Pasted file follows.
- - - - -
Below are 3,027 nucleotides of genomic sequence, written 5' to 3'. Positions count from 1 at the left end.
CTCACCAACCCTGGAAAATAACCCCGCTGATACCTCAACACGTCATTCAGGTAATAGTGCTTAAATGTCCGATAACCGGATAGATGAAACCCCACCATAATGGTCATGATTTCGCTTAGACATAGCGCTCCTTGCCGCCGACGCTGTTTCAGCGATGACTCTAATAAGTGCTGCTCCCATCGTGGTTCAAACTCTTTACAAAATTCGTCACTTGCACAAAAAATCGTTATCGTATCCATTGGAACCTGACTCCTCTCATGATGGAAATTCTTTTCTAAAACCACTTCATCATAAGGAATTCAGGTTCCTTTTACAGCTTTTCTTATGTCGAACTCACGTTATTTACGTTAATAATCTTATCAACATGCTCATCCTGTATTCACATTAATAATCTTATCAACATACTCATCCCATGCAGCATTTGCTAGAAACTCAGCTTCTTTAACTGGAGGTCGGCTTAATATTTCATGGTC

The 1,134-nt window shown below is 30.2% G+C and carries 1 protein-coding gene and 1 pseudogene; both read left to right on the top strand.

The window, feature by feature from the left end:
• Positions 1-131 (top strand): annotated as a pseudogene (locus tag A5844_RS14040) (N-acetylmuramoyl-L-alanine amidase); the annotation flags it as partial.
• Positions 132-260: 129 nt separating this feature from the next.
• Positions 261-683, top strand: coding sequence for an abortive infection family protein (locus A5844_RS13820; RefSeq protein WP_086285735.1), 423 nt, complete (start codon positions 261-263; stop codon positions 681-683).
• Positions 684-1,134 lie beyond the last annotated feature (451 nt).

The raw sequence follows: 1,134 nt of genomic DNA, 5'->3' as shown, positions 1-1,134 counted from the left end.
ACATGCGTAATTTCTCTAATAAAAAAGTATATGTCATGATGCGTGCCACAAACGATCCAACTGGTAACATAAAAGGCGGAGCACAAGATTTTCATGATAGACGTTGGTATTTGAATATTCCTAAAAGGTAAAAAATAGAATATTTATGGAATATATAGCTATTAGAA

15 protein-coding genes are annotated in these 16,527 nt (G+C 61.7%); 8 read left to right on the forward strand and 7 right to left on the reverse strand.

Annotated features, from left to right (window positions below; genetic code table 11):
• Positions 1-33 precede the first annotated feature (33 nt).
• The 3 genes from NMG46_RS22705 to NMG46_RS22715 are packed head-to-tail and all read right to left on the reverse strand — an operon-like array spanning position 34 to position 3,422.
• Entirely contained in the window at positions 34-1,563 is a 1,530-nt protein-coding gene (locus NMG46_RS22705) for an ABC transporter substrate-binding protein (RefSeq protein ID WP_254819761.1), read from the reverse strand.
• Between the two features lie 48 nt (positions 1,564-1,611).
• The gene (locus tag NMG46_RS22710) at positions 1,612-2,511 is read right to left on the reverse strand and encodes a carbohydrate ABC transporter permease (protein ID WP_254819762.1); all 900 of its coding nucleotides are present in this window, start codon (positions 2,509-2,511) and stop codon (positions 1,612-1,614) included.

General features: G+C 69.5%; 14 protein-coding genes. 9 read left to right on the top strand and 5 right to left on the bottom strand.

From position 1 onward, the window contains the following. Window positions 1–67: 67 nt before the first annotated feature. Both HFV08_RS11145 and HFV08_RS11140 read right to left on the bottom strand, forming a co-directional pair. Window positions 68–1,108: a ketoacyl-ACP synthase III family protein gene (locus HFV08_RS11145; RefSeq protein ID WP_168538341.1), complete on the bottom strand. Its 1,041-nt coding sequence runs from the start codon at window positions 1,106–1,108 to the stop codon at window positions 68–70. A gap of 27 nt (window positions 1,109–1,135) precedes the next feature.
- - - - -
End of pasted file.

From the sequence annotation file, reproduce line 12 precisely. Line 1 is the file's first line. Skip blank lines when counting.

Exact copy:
Annotated features, from left to right (window positions below; genetic code table 11):